Thursday, August 19, 2010

Things I've Noticed Since Leaving My "Real Job"

I was an excellent businessman in many ways. I made my share of mistakes and had plenty of shortcomings, but by and large I was really, really good at what I did. I established relationships both inside my company and with key vendors - productive relationships that got work accomplished and benefited everyone. I wrote reams of training materials (even when it wasn't really supposed to be my job to do so) and even delivered training on IT-related topics. I juggled insane numbers of vital projects while managing personnel all around the country, plus the specific needs of other executives, plus issues that hadn't been designated as projects that still needed to be resolved right away, plus whatever my boss thought was important. Ten years of marching up the managerial and executive ladder, however, took its toll on me, and it's a toll I can clearly see now that I've been out of the "office" for a year and a half or so. Some of these things I've noticed myself, others were pointed out to me by my wife and others, but they're all marked improvements in my life.

I don't mind "doing stuff" with my family. My wife noticed this one - it used to be that I worked like crazy all week long, and when it got to be the weekend I was so wiped out that I just spent the two days decompressing. I didn't want to go to the park, or skating, or out to blah, blah, blah. Whatever it was they were doing, I preferred to send them on their way and have the house to myself for a few hours of zoning out in front of my TV and computer. It was a necessary recuperation for me, but it was a lousy way to be a dad and husband. These days, I'm with my family constantly. Once in a great while my wife and kids head off to her mom's for the afternoon, but otherwise we're together, and it's indescribably better.

I don't yell. Well, no, I do yell - when the kids are going to war upstairs and I'm downstairs, sure I yell. But I don't do it when the kids are right in front of me unless their behaviour has been unconscionably egregious (which is pretty rare). I'm a hothead and I naturally zip into and out of angry-mode, but my angry-mode is about five levels less severe these days than it used to be. Don't get me wrong, I was never "that guy" - the monster who made everyone in the house hide in fear when he went on a rampage. I just yelled when the kids were naughty or broke things or made big messes. It got everyone's attention, but it was loud and annoying, even to me. Now that my stress levels are down in the green zone, I don't sweat that stuff as much, and my reactions are less intense.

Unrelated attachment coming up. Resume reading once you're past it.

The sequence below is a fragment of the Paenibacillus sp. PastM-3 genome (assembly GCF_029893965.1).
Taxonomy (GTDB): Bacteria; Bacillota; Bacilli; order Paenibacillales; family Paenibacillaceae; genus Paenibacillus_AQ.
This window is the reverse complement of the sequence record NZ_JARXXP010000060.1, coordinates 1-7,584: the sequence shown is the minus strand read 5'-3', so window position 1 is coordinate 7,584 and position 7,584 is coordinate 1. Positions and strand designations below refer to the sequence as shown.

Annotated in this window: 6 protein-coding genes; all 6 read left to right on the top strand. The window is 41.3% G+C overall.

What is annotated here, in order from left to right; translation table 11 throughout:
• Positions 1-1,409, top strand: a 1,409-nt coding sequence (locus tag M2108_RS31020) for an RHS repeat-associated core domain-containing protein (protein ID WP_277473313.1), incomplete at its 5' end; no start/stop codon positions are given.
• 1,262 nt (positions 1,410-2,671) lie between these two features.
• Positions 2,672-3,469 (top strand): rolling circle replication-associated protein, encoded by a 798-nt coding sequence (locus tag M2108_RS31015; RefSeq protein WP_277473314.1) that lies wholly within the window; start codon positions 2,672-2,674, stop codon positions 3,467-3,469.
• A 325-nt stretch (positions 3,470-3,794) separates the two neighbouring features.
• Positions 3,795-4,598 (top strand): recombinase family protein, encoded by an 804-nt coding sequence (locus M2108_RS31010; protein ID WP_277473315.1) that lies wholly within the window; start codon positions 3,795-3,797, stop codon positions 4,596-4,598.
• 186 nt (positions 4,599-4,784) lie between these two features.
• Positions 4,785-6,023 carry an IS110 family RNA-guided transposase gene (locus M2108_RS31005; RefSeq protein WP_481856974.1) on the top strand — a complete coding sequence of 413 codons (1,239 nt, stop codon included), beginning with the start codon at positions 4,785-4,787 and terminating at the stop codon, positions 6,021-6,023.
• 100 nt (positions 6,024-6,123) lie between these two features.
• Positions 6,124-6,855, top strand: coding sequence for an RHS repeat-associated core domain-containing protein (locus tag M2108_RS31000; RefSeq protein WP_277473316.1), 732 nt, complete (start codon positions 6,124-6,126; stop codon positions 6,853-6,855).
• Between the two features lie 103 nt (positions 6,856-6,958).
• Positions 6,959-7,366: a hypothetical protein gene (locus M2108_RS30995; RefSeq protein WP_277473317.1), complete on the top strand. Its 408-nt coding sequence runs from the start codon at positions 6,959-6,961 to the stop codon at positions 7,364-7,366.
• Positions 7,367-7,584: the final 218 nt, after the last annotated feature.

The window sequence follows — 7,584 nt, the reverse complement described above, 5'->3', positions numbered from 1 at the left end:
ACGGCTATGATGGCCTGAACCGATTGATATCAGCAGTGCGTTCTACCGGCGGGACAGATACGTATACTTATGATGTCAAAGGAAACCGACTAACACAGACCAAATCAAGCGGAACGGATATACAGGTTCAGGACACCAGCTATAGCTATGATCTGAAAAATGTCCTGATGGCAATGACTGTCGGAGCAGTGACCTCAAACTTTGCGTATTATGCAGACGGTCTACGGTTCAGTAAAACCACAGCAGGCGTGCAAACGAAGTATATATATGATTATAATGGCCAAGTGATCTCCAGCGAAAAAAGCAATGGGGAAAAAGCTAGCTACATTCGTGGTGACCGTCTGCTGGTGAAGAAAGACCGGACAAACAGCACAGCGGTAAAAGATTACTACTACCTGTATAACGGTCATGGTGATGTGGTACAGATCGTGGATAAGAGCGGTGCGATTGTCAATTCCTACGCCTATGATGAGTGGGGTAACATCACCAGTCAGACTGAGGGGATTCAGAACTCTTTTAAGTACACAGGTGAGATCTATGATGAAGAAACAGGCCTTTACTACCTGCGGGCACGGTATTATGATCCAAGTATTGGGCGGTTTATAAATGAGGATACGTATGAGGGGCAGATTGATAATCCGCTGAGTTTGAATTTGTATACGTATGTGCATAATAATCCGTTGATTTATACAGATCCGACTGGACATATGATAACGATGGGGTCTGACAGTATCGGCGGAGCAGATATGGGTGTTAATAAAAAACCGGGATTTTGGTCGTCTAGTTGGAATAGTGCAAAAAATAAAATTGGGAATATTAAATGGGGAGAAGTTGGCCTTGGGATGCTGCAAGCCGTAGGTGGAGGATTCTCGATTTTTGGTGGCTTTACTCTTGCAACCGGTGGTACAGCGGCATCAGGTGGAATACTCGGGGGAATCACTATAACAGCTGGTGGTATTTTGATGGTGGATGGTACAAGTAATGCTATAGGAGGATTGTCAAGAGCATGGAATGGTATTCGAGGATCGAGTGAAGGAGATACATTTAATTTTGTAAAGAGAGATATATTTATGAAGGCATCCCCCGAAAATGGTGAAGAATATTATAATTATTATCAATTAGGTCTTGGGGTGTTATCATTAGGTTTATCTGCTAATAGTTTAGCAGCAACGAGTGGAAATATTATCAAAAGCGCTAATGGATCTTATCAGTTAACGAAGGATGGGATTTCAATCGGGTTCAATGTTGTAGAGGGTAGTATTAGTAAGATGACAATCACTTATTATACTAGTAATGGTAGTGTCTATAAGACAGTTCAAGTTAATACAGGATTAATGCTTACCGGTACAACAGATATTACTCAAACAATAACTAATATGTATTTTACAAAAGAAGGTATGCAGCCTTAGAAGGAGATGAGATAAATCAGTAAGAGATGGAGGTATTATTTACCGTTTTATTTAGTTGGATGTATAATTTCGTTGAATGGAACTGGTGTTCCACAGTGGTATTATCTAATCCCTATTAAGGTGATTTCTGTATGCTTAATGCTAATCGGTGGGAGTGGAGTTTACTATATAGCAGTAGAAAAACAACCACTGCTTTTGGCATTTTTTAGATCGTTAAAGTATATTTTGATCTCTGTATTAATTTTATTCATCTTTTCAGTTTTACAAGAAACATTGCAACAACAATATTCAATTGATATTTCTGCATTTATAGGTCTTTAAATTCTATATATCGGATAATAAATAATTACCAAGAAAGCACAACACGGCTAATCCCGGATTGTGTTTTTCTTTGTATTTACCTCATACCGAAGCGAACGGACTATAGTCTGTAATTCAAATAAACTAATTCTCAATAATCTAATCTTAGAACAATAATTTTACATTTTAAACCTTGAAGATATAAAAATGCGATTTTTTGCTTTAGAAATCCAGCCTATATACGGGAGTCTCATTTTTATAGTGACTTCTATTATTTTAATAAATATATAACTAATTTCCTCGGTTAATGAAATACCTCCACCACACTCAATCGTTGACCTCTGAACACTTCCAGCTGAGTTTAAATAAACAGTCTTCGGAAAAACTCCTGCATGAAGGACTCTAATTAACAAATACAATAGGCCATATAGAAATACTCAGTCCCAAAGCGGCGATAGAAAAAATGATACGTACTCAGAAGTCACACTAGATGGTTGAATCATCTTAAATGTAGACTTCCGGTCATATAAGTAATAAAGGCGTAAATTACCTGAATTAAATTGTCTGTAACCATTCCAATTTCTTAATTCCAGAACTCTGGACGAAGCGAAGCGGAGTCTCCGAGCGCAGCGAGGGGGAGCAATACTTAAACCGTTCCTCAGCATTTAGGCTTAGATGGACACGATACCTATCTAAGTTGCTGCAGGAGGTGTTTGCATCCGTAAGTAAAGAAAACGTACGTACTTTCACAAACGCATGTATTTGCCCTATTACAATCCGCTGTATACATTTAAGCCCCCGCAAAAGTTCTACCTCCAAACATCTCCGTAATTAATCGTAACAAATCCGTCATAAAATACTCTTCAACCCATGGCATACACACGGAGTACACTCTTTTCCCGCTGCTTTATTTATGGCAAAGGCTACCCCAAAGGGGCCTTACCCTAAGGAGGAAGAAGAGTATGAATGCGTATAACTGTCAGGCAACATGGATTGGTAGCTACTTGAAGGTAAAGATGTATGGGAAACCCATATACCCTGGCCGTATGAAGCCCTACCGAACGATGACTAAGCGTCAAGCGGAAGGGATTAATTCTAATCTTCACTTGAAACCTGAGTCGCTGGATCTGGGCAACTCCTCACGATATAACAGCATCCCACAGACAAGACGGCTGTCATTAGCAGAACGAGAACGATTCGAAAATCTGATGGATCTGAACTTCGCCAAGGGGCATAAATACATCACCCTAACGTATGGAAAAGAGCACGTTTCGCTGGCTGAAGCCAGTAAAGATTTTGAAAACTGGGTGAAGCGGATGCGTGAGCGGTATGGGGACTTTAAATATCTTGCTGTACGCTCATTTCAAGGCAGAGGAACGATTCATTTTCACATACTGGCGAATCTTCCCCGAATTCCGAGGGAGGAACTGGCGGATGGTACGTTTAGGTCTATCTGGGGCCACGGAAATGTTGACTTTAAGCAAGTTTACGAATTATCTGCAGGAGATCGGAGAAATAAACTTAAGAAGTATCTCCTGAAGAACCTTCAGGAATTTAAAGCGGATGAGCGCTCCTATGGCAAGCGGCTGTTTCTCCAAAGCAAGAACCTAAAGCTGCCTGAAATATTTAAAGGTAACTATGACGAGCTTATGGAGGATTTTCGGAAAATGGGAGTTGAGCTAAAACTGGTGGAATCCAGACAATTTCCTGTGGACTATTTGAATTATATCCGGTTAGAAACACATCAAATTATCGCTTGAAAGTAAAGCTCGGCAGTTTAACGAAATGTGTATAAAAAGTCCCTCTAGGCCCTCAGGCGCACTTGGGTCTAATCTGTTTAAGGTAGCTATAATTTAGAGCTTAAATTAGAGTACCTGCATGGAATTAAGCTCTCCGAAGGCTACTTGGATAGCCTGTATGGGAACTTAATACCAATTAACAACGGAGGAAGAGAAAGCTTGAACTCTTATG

I don't get headaches the way I used to. When I get one, it's an unusual event, it's most often not too severe, and then it goes away. When I was an IT exec, I was going through extra-strength Excedrin like they were potato chips. It was ridiculous how often I'd get tension headaches that just pounded away all day long like I had a vice clamped around my skull. If I'd gone to my doctor about it, he'd probably have put me on Valium or something. I'm frankly surprised I never got an ulcer.

I occasionally need a nap. It may be that I don't sleep well, or it may just be my body's natural rhythms, but I often require a siesta in the afternoon to be at my best for the remainder of the day. Sadly, the U.S. business world in no way accommodates a 20-minute power-nap at 2 PM, at least not at any of the places I've ever worked. I have occasionally had an office where I could prop myself in such a way as to get away with it, but that certainly wasn't the norm. Now, when I'm tired, I sleep. I awake rested and able to do my work for the rest of the day. It's a huge improvement.

I can be happy! Lord knows I spent more time miserable as a business exec than I ever did enjoying myself, but it's not me. I'm actually capable of happiness, just not while I'm trying to do five mutually-exclusive projects (total weekly work-effort, 80+ hours for me, alone. Oh yeah, and nobody else on my staff knows or can easily be taught to do what needs to be done.) plus three or four more mission-critical priorities that are patently impossible.

There was a lot I liked about my jobs as an exec. I liked being challenged to make a difference on behalf of the business. I liked being the guy who got to identify problems and then get them solved (or even to solve them after somebody else identified them). I liked being my boss's "go-to" guy - the one he knew he could hand something off to and it was as good as done (I liked it even better when they treated it as done and didn't feel the need to endlessly follow-up on my progress). I got to do a lot of great work with some really good people, and some of it was actually very satisfying. Some day I might even decide to go back to it, but right now I'm happier, healthier, and nicer than I ever was when I was making big money working my ass off.

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